Wireless engineer interview questions

A recruiter from Atlanta submitted this set of questions for interviewing at a wireless equipment company.

  1. Describe your home WLAN setup.(Pay attention to candidate’s confidence. Plus if the candidate built it himself. Plus if the network is secured additionally, regardless of the protocols used. Plus if the candidate fought poor coverage.)
  2. Ad-hoc vs. infrastructure topology. Advantages and disadvantages. Ad-hoc networks are easy to set up. By definition ad-hoc WLANs do not require access point, so they are cheaper. With infrastructured WLANs one can connect to wired LAN, enable wireless roaming for office workers, centralize WLAN management, boost the range.
  3. Your preferred brand for wireless cards and access points. (An experienced candidate will be able to come up with strong argument to defend his preferences. He will point to the past projects as well.)
  4. Range and throughput of 802.11a, 802.11b and 802.11g networks. The official spec for 802.11a is 54 Mbps and 25-75 feet indoors. The official spec for 802.11b is 11 Mbps and 100-150 feet indoors. The official spec for 802.11g is 54 Mbps and 100-150 feet indoors. An experienced candidate will provide his own observations.
  5. How do you secure a wireless network? Forbid SSID broadcasting, enable MAC-level access where appropriate, enable WEP, enable 802.11i where available, enable firewalls, enable WPA.
  6. What does Wi-Fi stand for? Wireless Fidelity.
  7. What is 802.11i? It’s a new IEEE standard defining wireless network security.
  8. What are the recommended channels if you’re setting up three WLANs and want minimum interference? 1, 6 and 11 for the US, 1, 7 and 13 for Europe and 1, 7 and 14 for Japan.
  9. What are your preferred tools for wardriving? Somewhere the names Kismet, *stumbler or others should come up. Ask the
    candidate to describe his preferred configuration for wardriving.
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6 Comments on Wireless engineer interview questions

  1. Abhishek Jain
    Posted 6/17/2005 at 4:07 am | Permalink

    Please publish Sample/Interview/Test Questions for SS7 Protocol Stack.

    -Abhishek Jain

  2. Thirumurugan
    Posted 2/28/2007 at 7:03 am | Permalink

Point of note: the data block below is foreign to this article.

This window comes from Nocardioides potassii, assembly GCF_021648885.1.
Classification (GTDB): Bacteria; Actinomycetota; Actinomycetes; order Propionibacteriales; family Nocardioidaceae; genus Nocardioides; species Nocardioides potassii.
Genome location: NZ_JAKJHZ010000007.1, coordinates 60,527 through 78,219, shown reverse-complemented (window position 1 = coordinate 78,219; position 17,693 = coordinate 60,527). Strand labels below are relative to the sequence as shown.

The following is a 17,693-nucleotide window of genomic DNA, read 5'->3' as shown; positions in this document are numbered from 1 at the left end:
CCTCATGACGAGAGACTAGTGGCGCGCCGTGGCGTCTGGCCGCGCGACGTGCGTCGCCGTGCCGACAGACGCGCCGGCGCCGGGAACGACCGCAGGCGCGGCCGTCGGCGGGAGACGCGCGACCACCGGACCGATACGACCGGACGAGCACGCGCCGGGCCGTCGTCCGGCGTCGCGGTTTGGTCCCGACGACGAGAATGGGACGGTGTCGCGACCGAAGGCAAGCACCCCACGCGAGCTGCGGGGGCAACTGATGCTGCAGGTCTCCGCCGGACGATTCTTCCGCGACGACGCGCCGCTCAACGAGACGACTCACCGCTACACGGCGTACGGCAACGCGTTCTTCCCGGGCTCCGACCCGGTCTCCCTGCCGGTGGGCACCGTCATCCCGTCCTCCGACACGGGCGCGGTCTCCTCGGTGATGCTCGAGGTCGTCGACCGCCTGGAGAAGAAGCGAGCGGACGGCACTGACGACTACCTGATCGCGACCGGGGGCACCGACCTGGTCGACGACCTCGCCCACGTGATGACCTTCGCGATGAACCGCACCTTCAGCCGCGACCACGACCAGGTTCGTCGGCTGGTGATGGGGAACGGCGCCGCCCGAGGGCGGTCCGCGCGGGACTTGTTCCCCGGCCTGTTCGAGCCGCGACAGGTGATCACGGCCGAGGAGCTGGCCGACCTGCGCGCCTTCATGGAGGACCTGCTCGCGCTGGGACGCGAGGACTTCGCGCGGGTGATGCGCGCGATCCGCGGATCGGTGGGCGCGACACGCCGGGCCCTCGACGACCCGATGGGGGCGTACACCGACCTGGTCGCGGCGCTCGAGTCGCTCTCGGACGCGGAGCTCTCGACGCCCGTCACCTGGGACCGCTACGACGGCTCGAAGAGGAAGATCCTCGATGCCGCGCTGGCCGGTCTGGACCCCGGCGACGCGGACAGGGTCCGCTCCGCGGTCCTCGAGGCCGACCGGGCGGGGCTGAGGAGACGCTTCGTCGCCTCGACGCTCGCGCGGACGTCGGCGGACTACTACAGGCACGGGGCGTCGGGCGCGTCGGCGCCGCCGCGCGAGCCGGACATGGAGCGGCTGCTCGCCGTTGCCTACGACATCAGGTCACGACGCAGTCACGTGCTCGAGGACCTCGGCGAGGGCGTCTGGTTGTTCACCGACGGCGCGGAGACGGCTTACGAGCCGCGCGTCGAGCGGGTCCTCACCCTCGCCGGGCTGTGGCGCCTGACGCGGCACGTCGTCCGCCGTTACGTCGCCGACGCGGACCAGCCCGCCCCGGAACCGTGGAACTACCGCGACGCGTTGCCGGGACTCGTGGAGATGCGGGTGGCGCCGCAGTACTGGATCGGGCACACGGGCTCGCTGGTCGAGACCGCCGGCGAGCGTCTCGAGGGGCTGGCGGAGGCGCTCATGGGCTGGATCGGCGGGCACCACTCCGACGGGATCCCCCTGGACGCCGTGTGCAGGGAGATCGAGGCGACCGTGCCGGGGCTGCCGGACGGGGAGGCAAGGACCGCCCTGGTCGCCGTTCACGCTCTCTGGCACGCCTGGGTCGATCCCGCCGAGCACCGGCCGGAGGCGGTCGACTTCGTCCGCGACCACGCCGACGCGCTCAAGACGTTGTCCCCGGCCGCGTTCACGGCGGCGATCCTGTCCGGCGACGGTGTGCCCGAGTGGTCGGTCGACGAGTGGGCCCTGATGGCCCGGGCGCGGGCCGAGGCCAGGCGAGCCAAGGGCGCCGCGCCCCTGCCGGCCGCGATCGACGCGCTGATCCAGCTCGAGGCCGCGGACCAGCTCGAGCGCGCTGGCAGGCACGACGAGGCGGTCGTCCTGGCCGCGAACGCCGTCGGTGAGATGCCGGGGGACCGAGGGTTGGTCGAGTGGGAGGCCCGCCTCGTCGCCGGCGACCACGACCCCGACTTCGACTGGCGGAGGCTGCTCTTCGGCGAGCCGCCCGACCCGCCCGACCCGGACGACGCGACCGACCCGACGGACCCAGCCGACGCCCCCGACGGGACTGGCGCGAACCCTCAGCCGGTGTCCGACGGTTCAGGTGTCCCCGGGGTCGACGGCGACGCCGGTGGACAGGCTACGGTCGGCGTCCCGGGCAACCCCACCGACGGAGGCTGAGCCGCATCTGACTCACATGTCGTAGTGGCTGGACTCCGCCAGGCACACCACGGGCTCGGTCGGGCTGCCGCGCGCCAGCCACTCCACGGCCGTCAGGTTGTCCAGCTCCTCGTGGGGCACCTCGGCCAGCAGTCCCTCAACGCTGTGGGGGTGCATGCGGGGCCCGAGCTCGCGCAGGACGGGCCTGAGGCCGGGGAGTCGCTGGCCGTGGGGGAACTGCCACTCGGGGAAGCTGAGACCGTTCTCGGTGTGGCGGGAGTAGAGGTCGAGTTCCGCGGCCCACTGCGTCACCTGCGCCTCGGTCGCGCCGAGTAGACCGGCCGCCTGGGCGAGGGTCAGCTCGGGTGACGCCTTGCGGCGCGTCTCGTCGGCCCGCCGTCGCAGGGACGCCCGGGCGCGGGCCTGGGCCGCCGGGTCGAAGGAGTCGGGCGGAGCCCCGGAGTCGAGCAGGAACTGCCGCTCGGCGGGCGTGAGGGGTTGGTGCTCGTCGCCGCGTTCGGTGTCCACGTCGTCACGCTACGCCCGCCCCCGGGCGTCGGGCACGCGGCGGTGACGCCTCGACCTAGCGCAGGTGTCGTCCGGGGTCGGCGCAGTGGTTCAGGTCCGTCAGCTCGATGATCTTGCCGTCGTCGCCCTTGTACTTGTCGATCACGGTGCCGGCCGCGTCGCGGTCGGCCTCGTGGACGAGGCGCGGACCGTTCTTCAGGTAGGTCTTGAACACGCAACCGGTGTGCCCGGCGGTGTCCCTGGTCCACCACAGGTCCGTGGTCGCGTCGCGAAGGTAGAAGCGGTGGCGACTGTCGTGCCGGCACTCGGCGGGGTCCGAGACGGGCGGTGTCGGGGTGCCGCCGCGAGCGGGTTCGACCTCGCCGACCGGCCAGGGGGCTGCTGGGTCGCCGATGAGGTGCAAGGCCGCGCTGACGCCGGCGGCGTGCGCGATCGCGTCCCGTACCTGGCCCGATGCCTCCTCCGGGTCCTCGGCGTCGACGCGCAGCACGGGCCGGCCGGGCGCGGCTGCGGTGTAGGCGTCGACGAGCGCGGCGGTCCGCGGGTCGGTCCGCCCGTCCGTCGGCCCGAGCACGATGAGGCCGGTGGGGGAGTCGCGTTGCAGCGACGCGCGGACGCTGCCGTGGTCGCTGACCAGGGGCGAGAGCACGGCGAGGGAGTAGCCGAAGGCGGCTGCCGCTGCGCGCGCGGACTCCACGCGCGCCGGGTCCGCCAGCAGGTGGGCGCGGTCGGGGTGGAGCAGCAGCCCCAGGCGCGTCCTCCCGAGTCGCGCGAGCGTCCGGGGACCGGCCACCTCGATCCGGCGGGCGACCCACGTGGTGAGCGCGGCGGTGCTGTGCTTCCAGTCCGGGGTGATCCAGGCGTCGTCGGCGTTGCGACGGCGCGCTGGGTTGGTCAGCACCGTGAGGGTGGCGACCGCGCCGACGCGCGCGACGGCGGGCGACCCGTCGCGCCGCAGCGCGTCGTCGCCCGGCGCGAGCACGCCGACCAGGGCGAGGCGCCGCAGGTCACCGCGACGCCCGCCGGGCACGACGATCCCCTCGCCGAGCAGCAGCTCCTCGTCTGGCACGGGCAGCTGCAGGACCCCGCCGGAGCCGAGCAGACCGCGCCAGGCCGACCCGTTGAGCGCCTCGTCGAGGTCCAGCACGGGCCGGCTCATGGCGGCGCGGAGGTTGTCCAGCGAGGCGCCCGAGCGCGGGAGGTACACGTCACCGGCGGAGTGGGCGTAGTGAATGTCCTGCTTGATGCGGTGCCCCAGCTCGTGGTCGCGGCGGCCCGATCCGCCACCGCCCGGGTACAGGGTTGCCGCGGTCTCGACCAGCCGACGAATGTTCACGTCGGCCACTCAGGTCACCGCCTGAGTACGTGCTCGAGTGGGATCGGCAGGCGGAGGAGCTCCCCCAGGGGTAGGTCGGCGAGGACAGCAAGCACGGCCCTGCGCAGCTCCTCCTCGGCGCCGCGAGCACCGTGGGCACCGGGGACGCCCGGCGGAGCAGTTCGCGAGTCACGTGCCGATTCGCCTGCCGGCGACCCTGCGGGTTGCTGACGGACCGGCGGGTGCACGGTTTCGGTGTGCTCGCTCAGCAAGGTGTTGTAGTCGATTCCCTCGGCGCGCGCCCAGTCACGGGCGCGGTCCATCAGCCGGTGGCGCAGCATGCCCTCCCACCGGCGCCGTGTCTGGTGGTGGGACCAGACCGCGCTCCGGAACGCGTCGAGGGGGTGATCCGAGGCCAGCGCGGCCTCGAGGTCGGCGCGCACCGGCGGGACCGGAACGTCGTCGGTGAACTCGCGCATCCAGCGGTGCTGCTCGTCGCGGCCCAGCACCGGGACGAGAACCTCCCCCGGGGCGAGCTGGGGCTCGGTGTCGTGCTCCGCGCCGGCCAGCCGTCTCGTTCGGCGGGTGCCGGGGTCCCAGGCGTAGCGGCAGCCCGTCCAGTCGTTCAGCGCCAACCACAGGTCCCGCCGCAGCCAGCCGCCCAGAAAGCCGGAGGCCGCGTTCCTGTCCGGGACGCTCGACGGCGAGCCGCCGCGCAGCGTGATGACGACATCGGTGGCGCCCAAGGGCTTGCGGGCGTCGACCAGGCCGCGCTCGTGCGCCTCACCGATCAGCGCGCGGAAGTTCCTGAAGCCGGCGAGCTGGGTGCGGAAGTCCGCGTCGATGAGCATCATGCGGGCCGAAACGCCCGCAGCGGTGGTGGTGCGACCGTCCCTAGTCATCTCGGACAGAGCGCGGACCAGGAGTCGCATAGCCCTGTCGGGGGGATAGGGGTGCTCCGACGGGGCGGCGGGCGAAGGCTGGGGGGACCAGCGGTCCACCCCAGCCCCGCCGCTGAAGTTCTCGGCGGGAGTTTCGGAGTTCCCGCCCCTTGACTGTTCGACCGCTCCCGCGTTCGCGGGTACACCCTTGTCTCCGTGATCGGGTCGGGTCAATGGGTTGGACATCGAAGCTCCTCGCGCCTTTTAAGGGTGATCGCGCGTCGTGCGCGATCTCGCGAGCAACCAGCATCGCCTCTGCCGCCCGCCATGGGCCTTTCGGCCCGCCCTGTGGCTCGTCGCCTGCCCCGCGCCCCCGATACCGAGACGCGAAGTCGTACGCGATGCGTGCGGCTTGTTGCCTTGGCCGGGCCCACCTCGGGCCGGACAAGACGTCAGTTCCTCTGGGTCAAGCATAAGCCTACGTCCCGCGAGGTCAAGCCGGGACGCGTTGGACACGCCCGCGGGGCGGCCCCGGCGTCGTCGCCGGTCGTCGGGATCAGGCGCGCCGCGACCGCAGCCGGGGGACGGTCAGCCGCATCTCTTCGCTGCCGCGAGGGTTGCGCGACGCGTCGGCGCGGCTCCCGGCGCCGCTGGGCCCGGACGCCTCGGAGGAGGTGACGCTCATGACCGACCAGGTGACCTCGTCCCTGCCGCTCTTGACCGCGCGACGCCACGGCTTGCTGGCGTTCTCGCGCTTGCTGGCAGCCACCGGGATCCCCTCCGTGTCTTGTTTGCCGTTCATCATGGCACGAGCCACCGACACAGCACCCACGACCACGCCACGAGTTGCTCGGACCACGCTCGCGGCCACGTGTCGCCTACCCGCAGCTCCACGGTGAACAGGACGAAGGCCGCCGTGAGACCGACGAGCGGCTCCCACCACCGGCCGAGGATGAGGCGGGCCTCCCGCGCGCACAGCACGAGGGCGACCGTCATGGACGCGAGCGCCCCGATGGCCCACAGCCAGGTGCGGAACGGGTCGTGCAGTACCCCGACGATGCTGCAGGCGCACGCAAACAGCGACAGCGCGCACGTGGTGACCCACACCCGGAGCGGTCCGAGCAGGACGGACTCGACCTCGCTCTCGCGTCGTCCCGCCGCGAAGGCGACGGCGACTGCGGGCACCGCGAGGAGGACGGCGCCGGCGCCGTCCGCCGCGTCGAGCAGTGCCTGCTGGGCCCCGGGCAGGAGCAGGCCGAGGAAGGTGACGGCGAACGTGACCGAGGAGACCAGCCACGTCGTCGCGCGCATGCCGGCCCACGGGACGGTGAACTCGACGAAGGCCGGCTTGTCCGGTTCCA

Standared Wireless Protocol?

    what is the difference in 802.11b and 802.11g? and what typw frequency used?

    Expalin Basic Wireless Security’s?

    What is meatn by UUNI? & Frequency range?

  3. Sean Muir
    Posted 9/25/2007 at 7:23 am | Permalink

    Thirumurugan said,

    Standared Wireless Protocol?

    what is the difference in 802.11b and 802.11g? and what typw frequency used?

    Expalin Basic Wireless Security’s?

    What is meatn by UUNI? & Frequency range?


    802.11b uses 2.4GHz as does 802.11g. The difference between them is the way in which the data is encoded onto the carrier:

    802.11b uses DSSS (Direct Sequence Spread Spectrum) which has loads off issues, mainly bandwidth and multi-path.

    802.11g uses OFDM (Orthogonal Frequency Divisional Multiplex) for higher modular rates from BPSK up-to 64QAM. However it also uses CCK (Complementary Code Keying) this is for backward compatibility with 802.11b.

    However 802.11b/g are restricted to having only 3 clear channels that don’t overlap; which from a scalable point off view is bad when it comes to internal WLAN, unless using single cell technology.

  4. Bear
    Posted 9/8/2008 at 12:47 am | Permalink

    Well, what kind of accesss mechanism is used by IEEE 802.11? Answer: CSMA/CA, or more specificly, DCF.

  5. Rohit Jha
    Posted 2/6/2009 at 9:40 am | Permalink

    6)The name of a popular wireless networking technology that uses radio waves to provide wireless high-speed Internet and network connections. The Wi-Fi Alliance, the organization that owns the Wi-Fi (registered trademark) term specifically defines Wi-Fi as any “wireless local area network (WLAN) products that are based on the Institute of Electrical and Electronics Engineers’ (IEEE) 802.11 standards.”

  6. Rohit Jha
    Posted 2/6/2009 at 9:42 am | Permalink

    SOme Step to Secure
    1)Secure your wireless router or access point administration interface

    2) Don’t broadcast your SSID

    3)Enable WPA encryption instead of WEP
    4) Use MAC filtering for access control
    5) Reduce your WLAN transmitter power
    6) Disable remote administration

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